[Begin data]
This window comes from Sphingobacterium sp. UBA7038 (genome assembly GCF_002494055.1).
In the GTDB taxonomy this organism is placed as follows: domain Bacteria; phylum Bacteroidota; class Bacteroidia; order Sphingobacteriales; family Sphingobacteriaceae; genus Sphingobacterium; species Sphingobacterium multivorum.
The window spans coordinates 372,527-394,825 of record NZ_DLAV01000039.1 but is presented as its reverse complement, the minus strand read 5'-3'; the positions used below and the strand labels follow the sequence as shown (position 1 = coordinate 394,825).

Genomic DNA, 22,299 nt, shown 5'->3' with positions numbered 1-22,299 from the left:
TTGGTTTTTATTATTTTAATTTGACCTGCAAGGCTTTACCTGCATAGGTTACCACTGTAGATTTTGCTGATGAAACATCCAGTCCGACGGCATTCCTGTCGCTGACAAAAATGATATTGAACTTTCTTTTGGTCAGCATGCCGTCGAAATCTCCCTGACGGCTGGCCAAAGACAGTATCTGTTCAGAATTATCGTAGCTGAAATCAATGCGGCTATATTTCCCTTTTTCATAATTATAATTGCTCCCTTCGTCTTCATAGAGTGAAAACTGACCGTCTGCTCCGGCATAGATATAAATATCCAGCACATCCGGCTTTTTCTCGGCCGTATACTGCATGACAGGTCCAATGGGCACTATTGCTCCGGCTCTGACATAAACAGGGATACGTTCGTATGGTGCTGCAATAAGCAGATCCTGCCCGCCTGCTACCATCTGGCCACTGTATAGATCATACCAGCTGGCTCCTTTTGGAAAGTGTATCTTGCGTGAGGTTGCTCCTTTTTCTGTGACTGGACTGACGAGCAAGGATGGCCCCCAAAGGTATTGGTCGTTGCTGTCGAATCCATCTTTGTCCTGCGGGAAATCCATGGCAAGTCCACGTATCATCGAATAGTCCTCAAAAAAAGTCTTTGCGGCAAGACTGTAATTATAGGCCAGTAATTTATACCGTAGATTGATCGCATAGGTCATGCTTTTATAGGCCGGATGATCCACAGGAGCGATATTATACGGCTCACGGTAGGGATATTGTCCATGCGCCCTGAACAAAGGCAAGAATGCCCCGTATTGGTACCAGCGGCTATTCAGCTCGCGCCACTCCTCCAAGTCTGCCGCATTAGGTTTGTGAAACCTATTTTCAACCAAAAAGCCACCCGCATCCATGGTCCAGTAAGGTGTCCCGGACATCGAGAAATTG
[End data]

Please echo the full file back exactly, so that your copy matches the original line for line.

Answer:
This window comes from Sphingobacterium sp. UBA7038 (genome assembly GCF_002494055.1).
In the GTDB taxonomy this organism is placed as follows: domain Bacteria; phylum Bacteroidota; class Bacteroidia; order Sphingobacteriales; family Sphingobacteriaceae; genus Sphingobacterium; species Sphingobacterium multivorum.
The window spans coordinates 372,527-394,825 of record NZ_DLAV01000039.1 but is presented as its reverse complement, the minus strand read 5'-3'; the positions used below and the strand labels follow the sequence as shown (position 1 = coordinate 394,825).

Genomic DNA, 22,299 nt, shown 5'->3' with positions numbered 1-22,299 from the left:
TTGGTTTTTATTATTTTAATTTGACCTGCAAGGCTTTACCTGCATAGGTTACCACTGTAGATTTTGCTGATGAAACATCCAGTCCGACGGCATTCCTGTCGCTGACAAAAATGATATTGAACTTTCTTTTGGTCAGCATGCCGTCGAAATCTCCCTGACGGCTGGCCAAAGACAGTATCTGTTCAGAATTATCGTAGCTGAAATCAATGCGGCTATATTTCCCTTTTTCATAATTATAATTGCTCCCTTCGTCTTCATAGAGTGAAAACTGACCGTCTGCTCCGGCATAGATATAAATATCCAGCACATCCGGCTTTTTCTCGGCCGTATACTGCATGACAGGTCCAATGGGCACTATTGCTCCGGCTCTGACATAAACAGGGATACGTTCGTATGGTGCTGCAATAAGCAGATCCTGCCCGCCTGCTACCATCTGGCCACTGTATAGATCATACCAGCTGGCTCCTTTTGGAAAGTGTATCTTGCGTGAGGTTGCTCCTTTTTCTGTGACTGGACTGACGAGCAAGGATGGCCCCCAAAGGTATTGGTCGTTGCTGTCGAATCCATCTTTGTCCTGCGGGAAATCCATGGCAAGTCCACGTATCATCGAATAGTCCTCAAAAAAAGTCTTTGCGGCAAGACTGTAATTATAGGCCAGTAATTTATACCGTAGATTGATCGCATAGGTCATGCTTTTATAGGCCGGATGATCCACAGGAGCGATATTATACGGCTCACGGTAGGGATATTGTCCATGCGCCCTGAACAAAGGCAAGAATGCCCCGTATTGGTACCAGCGGCTATTCAGCTCGCGCCACTCCTCCAAGTCTGCCGCATTAGGTTTGTGAAACCTATTTTCAACCAAAAAGCCACCCGCATCCATGGTCCAGTAAGGTGTCCCGGACATCGAGAAATTG